Beyond the Mediterranean the phonological picture is less clear and limited to individual reports of periodic incursions of the species into coastal waters. A recently funded four-year EU project entitled Ecogel will attempt to unravel the phenology of the species in the wider northeast Atlantic (Doyle et al., 2008)
P. noctiluca appears to be an opportunistic feeder having a wide ranging diet (Malej, 1989; Malej et al.,1993). Gut contents of P. noctiluca from the Adriatic Sea (Mediterranean) suggested Cladocera, Apendicularia, Copepoda, Hydromedusae, Siphonophora and fish eggs were amongst the most common food items of adult medusa (Malej, 1982). Similar results were obtained by Giorgi et al. (1987) and Zavodnik (1991). These prey items are much smaller than P. noctiluca and therefore individual medusa are required to spend long periods foraging each day for prey to satisfy daily food requirements (Valiela, 1984). However, it has been shown that P. noctiluca compensate for such activity by adopting an energetically efficient mode of swimming (Davenport and Trueman, 1985).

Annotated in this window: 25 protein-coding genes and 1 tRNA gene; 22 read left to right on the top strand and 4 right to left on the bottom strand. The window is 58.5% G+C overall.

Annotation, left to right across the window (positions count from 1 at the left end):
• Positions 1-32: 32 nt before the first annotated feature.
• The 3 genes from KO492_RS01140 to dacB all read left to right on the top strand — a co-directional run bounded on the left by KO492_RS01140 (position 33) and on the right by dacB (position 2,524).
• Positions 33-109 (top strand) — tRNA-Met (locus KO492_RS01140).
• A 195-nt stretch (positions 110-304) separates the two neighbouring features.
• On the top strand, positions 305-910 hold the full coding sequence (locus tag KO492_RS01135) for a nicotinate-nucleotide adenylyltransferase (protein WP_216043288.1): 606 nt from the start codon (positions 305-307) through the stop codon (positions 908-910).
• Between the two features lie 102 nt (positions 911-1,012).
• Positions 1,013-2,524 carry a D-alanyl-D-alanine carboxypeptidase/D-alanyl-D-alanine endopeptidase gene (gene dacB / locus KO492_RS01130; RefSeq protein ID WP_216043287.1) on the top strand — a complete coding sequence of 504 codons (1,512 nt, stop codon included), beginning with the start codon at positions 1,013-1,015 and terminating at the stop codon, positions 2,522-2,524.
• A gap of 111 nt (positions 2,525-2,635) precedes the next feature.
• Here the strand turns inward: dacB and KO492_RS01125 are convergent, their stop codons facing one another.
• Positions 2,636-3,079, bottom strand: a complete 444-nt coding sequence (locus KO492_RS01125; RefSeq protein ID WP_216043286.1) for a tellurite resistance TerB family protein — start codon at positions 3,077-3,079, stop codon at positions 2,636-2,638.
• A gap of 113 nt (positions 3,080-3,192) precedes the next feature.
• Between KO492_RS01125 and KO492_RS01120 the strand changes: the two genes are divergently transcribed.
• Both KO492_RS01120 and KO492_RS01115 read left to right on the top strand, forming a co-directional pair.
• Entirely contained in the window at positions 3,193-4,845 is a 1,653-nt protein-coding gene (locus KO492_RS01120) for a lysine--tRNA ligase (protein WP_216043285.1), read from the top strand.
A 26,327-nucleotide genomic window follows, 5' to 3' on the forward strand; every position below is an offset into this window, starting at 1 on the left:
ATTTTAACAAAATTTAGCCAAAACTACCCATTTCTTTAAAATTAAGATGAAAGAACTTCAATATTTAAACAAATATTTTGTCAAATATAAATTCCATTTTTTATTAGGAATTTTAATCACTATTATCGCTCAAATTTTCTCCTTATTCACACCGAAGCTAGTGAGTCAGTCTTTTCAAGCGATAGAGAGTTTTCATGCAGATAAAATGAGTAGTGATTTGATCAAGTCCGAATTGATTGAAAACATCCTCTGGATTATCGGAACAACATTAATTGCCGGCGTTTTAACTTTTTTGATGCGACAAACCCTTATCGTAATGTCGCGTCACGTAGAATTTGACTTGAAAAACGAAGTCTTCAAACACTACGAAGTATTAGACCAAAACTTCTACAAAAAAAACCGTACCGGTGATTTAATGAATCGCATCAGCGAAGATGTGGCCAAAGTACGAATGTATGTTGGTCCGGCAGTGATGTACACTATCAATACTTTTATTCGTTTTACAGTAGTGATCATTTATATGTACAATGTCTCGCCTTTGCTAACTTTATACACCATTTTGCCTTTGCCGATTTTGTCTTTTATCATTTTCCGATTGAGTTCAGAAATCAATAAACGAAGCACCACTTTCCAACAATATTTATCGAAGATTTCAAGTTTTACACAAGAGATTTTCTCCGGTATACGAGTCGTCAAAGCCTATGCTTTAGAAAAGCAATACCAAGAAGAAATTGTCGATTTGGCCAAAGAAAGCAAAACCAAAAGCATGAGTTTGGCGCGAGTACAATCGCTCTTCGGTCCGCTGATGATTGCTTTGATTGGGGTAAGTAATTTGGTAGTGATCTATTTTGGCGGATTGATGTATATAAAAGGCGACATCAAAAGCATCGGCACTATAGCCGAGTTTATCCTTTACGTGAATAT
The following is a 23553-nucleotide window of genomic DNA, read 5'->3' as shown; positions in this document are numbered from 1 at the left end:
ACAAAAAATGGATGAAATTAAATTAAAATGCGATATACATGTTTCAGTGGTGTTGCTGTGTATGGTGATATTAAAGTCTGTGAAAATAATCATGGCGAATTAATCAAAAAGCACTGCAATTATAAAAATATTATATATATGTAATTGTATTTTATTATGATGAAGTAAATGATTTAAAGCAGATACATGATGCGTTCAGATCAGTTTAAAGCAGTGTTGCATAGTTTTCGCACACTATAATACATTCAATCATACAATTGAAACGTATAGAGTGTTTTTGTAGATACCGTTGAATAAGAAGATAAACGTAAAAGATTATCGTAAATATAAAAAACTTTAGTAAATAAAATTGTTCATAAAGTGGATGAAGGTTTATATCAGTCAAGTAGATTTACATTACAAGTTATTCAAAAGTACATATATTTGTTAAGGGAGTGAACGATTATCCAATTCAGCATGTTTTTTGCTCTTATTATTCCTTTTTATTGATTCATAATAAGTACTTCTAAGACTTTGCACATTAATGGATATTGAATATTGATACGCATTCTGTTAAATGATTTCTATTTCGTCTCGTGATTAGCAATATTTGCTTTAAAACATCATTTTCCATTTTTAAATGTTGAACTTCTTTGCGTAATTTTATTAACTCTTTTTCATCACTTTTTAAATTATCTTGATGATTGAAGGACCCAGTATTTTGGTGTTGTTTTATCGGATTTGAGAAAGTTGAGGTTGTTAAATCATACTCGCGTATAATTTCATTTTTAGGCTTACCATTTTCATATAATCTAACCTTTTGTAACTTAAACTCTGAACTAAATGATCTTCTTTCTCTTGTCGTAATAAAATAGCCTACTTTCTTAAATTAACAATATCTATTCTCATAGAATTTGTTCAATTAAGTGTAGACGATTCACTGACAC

The presence of P. noctiluca in coastal waters has not been attributed to any biological associations with other species, although the persistence of aggregations is obviously linked to the availability of suitable prey. (see Nutrition section).
The conditions that are conducive to medusa bloom formation are temperatures above 10°C in winter and below 27°C in summer, and salinities of 35–38 psu (reviewed in Purcell et al., 1999b).